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Spring 2022 - Safety

Asthma: A Patient’s Perspective

Image of asthma patient

BY ALL accounts, James Roe lives life in the fast lane. An accomplished professional race car driver from Ireland, James is currently competing in Indy Lights presented by Cooper Tires, the third and top-level rung of racing in the Road to Indy ladder system. Diagnosed with asthma as a young child, James says he refuses to let his health limit him personally or professionally. Besides racing, his passion is to serve as a role model for young people and encourage others to always follow their dreams.

BSTQ: When were you diagnosed with asthma?

James: I was diagnosed when I was about 8 or 9 years of age. I had asthma quite severely growing up, especially in the winters in Ireland when the weather was cold. It hindered my sports activities because, when competing in athletics, I had to be very careful and always had to carry inhalers. Thankfully, after my diagnosis, I was able to work with my doctor to formulate a plan to manage it. I still use the same type of inhaler today that I used when I was 5 years old.

BSTQ: Is cold weather still a trigger for your asthma?

James: Cold weather is one of my main triggers, and I try to stay clear of it. I live in Indianapolis now, and the climate is a lot milder here. As a youth, I played a lot of sports, from football to rugby, and found that overexertion was an asthma trigger as well. I also have allergies to pollen and horsehair, both of which can cause symptoms.

BSTQ: How do you manage your asthma as a professional race car driver?

James: Being around idling cars and breathing in exhaust fumes is something I have to be mindful about, but it has never stopped me. In motorsports, there are many variables, and it’s critically important for everyone on my race team to be on the same page. I have to let people around me know I have asthma. There’s no shame in it. My race team knows where my inhaler is if I need it. Another thing I have to be mindful of is the pressure racing puts on my body. Drivers experience gravity forces (G-forces) when accelerating, braking or changing directions, which place a lot of strain on the lungs. In some cases, there are three to four G’s pulling against my body, which is three to four times my body weight pulling me in a given direction.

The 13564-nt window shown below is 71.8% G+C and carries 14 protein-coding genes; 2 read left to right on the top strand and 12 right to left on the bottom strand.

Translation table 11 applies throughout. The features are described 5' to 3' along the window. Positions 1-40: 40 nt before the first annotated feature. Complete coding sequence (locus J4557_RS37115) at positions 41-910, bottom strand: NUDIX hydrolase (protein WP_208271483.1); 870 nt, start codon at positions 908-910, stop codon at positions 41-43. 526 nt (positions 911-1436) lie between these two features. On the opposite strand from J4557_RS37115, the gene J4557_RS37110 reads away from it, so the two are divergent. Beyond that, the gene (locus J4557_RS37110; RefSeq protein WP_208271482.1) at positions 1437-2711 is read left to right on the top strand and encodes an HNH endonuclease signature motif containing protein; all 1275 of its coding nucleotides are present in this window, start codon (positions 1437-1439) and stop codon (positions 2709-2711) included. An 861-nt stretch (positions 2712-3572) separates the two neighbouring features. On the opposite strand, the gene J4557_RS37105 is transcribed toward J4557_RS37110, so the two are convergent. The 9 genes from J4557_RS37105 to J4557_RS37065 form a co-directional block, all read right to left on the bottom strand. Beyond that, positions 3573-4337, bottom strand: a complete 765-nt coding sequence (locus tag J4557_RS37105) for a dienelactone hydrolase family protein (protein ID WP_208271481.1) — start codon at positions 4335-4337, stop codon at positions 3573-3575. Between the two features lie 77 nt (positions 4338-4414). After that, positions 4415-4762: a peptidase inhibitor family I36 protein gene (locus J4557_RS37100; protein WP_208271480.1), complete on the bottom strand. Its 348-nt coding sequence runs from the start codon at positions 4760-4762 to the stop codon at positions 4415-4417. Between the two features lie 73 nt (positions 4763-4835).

BSTQ: Do you have a specific training regimen that helps you prepare for that kind of stress?

James: I spend a lot of time working out to keep my lungs strong and healthy in order to compete. I focus a lot on opening up the chest or lungs with stretches that maximize lung capacity.

BSTQ: Having asthma can put you at higher risk for severe complications with COVID-19. How have you managed that risk?

James: I just follow the guidelines and keep a mask on in crowded areas. I also got vaccinated as soon as it was available.

BSTQ: Tell me about your advocacy work.

James: Currently, it is through positive messaging via my motorsports campaign in Indy Lights. We have more than 70 million avid fans throughout North America. My goal is to put a positive spotlight on asthma to show it does not have to hold people back. When I tell children I have asthma, many are surprised. Too many kids believe they can’t do certain things because of their asthma. Then they meet me and see I’m in a high-adrenaline sport driving a race car 180 miles per hour, and they think, “He has asthma too, so why can’t I follow my dreams?” It’s a way to help people think differently about their asthma and their lives. I want them to believe their dreams are achievable. When they do, it’s a win for me.

BSTQ: Do you have any other advice for asthma patients?

James: First, listen to your body. You can’t turn a blind eye to symptoms. When asthma worsens, it becomes an issue you have to address. Next, find the right medication, and use it to your advantage so you can stop symptoms before they start. It sounds like such a simple thing, but it really is key. It’s exactly what I did from an early age. I never want to have the mindset of “I have asthma, I can’t do this.” I believe there’s nothing that can hold me back if I manage it successfully.

Trudie Mitschang
Trudie Mitschang is a contributing writer for BioSupply Trends Quarterly magazine.